Giant airships, helicopter-jeep-planes, fuel-efficient semi-trucks and pop-top sports cars top this week's list of tasty tech.
A high-tech exosuit will help deep-sea diver Mike Lombardi plunge 1,000 feet below the sea. At that depth, he could possibly discovery new species of animals never before seen by humans. Lombardi calls the suit a "one-man submarine for your body," and for good reason. It has four 1.6 horsepower thrusters, 50 hours of oxygen and a fiber-optic tether that provides two-way communication with the surface.
At the 2014 Geneva International Motor Show, Ferrari lifted the hood on its new retractable hard top berlinetta California T to show off its 3.8-liter, direct-injection V8 turbo-charged engine. Ferrari hasn't had a turbocharged engine since 1987. Top speed is 196 mph (316 km/h) and it does 0 to 100 km/h (62 mph) in 3.6 seconds.
Leo, aged 9 months, wears an electroencephalogram (EEG) cap, which monitors brain activity while he participates in simple games. The tests are conducted at the 'Birkbeck Babylab' Centre for Brain and Cognitive Development at the University of London.
This unique solution hopes to reduce the 14 million tons of trash that New York City waste collectors haul annually. The Green Loop concept, developed by NYC-based Present Architecture, calls for 10 composting hubs that sit offshore the city. A park above conceals a composting facility below, which could help process 30 percent of the city's waste.
The Quant e-Sportlimousine was rolled out this week at the 2014 Geneva Motor Show. The electric car has a unique nanoFLOWCELL battery that combines aspects of both conventional batteries, like the lithium-ion unit found in a laptop, with those of hydrogen fuel cell stacks. Quant says the battery's storage capacity is 120 kWh -- head and shoulders above Tesla Model S’s battery, which has a 85 kWh capacity. The e-Sportlimousine's driving range is a claimed 372 miles.
This architectural concept won first prize in the latest Jacques Rougerie Competition. The structure would float off the coast of Greenland, where up to 800 residents living onboard would collect small bergs from the surrounding area and move them into a central bay where they’d melt. The freshwater would be used to feed plants grown in a hydroponic greenhouse. The fruits and vegetables produced could be sold to people living near the coast of the mainland.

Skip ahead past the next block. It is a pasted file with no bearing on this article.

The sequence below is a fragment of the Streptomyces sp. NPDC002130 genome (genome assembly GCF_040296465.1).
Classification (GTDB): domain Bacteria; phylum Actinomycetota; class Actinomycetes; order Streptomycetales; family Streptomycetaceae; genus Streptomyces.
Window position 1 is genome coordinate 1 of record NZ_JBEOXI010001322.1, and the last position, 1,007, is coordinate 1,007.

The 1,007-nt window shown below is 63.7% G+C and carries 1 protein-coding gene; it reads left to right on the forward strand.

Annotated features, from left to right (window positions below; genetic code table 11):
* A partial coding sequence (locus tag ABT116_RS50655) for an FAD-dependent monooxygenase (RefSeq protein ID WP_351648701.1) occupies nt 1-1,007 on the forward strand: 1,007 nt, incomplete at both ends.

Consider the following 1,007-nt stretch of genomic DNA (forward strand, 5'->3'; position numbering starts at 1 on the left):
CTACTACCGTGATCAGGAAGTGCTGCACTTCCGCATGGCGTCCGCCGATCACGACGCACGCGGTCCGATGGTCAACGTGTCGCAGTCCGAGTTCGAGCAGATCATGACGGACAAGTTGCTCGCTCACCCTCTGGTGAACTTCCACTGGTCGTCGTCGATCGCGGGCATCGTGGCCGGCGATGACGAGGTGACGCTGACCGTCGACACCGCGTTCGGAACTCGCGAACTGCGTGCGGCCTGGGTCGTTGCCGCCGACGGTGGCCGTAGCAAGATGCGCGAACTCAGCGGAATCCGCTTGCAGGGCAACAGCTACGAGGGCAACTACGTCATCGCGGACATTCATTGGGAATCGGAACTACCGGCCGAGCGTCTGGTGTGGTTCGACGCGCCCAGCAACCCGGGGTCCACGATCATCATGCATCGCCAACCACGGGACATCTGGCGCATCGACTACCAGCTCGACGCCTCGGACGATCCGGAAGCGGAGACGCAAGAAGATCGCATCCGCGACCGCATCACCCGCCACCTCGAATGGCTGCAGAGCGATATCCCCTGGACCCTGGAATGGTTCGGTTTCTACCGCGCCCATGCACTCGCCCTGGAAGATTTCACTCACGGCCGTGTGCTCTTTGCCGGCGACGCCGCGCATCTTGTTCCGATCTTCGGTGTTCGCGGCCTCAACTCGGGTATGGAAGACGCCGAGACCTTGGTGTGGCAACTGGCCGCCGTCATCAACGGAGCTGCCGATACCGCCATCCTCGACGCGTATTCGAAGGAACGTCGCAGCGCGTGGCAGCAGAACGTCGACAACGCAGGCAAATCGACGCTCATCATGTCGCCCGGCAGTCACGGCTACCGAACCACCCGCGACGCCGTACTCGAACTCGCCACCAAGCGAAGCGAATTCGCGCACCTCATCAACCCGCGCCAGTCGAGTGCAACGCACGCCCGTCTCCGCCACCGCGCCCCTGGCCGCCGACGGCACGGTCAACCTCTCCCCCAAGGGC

Walmart's new WAVE semi-truck is designed to save fuel and reduce shipping costs. The entire truck and trailer is made from a carbon-fiber composite, making it 4,000 pounds lighter than a conventional truck and trailer. The cab was redesigned to seat the driver in the center, who is flanked by LCD screens that serve as gauges. A new micro-turbine and an electric motor extend the truck's range.
For a vehicle that typically gets 5 or 6 miles to the gallon, the WAVE looked impressive on a recent cross country trip, where it achieved 13.4 mpg.
Hungarian programmer József Fejes won a competition for his software, which creates beautiful images that contain every one of the 16,777 million colors in a computer's 24-bit RGB palette. See his other results here.
For the first time ever, a hybrid airship achieved first flight flying for 90 minutes in a test flight. The Long Endurance Multi-Intelligence Vehicle, or LEMV, is a 300-foot-long triple-hulled aircraft that relies on a combination of buoyant gases and dynamic lift to fly. The airship, designed to operate autonomously, can fly 20,000 feet in the air for up to three weeks at a time, to provide round-the-clock surveillance.
Another autonomous flyer also made a showing this week. The Aerial Reconfigurable Embedded Systems, or ARES for short, is a ducted, two-propeller, autonomous flyer that can carry a Jeep, a medevac capsule, a box of supplies or basically anything that can fit between the vehicle's splayed legs.